Orygen, the National Centre of Excellence in Youth Mental Health has released a report that opens the lid on the unacceptable high rate of self-harm among young people in Australia today exposing the damaging effects of stigma associated with self-harm and the inability of available services to deal with it.
Titled ‘Looking the Other Way’, the report is the first in the country that looks systematically and comprehensively into the largely hidden and misunderstood behaviour of self-harm among 12-25 year olds.
In particular, the report exposes the often crippling impact that self-harm can have on young people, on their families and on the broader community. It also examines the gaping holes in the level of care that young people receive when seeking help and the negative effect this has on their long term well-being and recovery.
The report confirms that the number of young people who engage in self-harm in Australia is alarmingly high citing a community survey that reveals that 24.4 per cent of young women, and 18.1 percent of young males aged 20-24 years reported they had self-injured in their lifetime. Many of these young people will go on to experience a number of adverse outcomes including severe injury including death from suicide because of the behaviour. Of these young people however, only one half will seek help for their self-harming because of the considerable stigma around the behaviour and the lack of community understanding of the issue, the report shows.
The report also highlights that parents, schools and other community members are struggling to respond the self-harm in young people highlighting a demonstrable and urgent need for improved awareness, guidance and strategies on how to effectively respond.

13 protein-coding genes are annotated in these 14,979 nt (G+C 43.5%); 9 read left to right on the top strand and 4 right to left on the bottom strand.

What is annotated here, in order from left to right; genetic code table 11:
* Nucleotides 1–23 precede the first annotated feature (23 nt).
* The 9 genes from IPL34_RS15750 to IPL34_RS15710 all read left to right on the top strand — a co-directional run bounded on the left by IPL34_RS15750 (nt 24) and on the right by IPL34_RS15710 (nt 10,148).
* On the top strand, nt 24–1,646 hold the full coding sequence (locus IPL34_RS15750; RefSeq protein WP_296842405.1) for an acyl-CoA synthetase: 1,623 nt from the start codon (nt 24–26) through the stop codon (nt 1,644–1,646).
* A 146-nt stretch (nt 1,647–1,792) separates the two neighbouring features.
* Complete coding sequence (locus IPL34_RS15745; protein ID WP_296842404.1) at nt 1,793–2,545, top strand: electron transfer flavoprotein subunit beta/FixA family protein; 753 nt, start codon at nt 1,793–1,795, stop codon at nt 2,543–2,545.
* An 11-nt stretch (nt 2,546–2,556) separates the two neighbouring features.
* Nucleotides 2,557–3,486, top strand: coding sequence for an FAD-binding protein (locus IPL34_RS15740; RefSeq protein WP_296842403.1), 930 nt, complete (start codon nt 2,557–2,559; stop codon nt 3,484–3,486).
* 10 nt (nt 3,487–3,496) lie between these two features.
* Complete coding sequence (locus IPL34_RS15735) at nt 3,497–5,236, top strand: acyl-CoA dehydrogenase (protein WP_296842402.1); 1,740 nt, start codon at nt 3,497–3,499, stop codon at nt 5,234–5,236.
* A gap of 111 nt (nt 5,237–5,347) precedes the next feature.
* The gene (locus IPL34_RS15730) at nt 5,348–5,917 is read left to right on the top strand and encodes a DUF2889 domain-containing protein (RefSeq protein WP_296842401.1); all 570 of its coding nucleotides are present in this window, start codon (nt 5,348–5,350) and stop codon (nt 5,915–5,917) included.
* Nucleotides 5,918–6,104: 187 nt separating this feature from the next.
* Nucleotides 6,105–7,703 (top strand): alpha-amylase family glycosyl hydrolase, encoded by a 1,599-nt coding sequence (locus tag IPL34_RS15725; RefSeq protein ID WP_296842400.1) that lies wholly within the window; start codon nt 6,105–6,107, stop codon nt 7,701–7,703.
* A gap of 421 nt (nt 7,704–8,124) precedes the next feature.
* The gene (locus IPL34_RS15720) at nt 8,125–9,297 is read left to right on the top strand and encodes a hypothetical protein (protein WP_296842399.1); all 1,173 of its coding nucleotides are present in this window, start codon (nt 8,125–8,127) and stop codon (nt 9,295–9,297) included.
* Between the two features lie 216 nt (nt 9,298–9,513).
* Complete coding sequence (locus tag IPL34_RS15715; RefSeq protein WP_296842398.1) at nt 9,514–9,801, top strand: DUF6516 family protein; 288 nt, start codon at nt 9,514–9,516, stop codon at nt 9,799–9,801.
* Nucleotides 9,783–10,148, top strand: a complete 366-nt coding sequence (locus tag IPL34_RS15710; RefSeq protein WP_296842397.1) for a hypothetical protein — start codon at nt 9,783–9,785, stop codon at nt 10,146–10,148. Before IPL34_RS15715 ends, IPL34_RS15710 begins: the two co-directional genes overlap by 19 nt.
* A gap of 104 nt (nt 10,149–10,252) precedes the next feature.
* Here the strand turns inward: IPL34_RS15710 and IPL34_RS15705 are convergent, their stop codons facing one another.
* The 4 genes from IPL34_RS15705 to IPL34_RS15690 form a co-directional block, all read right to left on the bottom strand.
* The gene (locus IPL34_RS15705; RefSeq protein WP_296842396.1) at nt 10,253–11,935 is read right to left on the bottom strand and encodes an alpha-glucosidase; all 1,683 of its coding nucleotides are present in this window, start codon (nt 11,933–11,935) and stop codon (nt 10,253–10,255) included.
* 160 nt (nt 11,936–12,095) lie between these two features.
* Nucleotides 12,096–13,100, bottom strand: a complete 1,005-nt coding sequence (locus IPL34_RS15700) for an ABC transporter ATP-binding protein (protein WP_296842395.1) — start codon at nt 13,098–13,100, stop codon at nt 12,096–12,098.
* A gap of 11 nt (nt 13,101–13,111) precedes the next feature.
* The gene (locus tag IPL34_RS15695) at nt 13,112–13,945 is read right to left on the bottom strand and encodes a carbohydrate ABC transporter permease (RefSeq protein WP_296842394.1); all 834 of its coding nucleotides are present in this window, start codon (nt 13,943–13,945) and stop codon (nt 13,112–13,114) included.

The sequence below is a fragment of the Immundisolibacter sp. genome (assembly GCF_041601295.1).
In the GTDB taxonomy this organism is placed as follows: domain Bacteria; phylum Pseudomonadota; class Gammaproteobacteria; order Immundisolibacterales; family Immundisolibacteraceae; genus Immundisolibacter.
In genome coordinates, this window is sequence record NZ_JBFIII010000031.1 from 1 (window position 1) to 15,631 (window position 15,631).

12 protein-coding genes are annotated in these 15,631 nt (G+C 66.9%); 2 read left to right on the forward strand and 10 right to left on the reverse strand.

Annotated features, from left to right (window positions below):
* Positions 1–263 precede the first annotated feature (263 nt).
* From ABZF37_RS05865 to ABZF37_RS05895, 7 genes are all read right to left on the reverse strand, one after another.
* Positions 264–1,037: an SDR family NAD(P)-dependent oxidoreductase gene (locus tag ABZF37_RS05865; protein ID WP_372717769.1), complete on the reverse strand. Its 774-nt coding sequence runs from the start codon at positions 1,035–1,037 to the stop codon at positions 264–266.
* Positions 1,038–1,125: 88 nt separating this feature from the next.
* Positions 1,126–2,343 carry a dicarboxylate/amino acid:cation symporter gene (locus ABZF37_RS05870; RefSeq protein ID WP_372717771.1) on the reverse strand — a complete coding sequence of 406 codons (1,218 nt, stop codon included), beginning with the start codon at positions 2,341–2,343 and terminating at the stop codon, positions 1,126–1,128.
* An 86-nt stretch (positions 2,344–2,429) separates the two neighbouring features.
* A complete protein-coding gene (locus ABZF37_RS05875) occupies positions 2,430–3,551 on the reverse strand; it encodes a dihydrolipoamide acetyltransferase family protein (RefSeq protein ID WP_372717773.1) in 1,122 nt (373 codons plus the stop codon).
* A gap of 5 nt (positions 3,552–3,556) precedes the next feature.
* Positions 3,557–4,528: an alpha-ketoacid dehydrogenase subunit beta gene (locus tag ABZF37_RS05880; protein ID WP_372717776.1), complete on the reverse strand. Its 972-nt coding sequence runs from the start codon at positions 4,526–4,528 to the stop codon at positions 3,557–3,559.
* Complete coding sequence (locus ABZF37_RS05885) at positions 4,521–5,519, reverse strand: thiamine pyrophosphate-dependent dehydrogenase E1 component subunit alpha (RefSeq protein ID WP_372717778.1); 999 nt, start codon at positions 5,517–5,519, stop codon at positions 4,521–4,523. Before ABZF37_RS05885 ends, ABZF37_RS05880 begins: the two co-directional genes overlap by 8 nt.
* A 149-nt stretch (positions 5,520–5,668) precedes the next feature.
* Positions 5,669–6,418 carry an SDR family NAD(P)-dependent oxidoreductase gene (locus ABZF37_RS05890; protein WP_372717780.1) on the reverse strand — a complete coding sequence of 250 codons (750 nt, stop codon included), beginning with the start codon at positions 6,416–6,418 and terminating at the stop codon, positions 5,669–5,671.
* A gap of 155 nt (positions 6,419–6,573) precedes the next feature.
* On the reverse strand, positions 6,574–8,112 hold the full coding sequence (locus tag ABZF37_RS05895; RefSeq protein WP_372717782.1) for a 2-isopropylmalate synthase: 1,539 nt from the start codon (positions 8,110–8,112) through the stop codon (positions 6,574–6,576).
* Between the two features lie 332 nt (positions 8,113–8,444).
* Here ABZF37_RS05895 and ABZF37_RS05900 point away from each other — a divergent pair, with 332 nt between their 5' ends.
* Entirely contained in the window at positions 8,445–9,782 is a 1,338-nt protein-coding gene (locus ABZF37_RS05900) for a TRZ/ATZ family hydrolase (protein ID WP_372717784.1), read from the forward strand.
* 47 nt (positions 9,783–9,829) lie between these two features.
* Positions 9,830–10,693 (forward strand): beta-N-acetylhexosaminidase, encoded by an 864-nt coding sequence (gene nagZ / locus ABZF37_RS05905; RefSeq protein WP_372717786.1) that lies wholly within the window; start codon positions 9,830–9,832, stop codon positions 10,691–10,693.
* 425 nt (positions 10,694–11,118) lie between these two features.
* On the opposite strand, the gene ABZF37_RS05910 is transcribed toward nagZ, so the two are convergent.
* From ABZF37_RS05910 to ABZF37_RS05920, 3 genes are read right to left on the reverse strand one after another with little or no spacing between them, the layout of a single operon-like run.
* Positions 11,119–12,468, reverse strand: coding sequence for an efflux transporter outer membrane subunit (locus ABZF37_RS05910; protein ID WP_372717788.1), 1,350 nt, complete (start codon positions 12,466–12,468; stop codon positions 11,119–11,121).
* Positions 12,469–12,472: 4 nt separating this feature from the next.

‘Schools are often the front line when it comes to supporting young people with self-harm yet there is no evidence-based national guidance to help them best identify and support these young people. This needs to be addressed as a priority’ says lead author of the report, Dr Jo Robinson, Head of Suicide Prevention at Orygen.
The report also reveals that when young people do seek help they regularly experience negative and damaging responses from front-line professionals including dismissiveness, trivialisation and scepticism regarding the motivations for their behaviour with inadequate levels of follow-up care offered.
Dr Jo Robinson says ‘One of the most striking things to come out of this report is the sub-optimal treatment some young people with self-harm receive in emergency departments and it’s just not acceptable. Young people told us some terrible stories about being stapled without anaesthetic by medical staff. That wouldn’t be acceptable in any other form of medicine so why is it seen to be ok here? This combined with the stigma and shame when it comes to talking about self-harm mean that it’s no wonder rates of help-seeking are so low’.
The report highlights key recommendations including;
The need to address the damaging responses to young people who self-harm
That responses to self-harm in young people could best be delivered through a systemic, multi sectorial approach
Act on the opportunities to improve interventions and treatment responses for young people who self-harm through the use of reputable and evidence-based e-mental health technologies
Dr Robinson stresses that young people themselves must be part of the reform process, ‘young people want to be part of the solution; they want to tell their stories; It’s time to stop looking the other way and to tackle the issue of self-harm among Australia’s youth head on with young people themselves front and centre’, she says.
Download the two page summary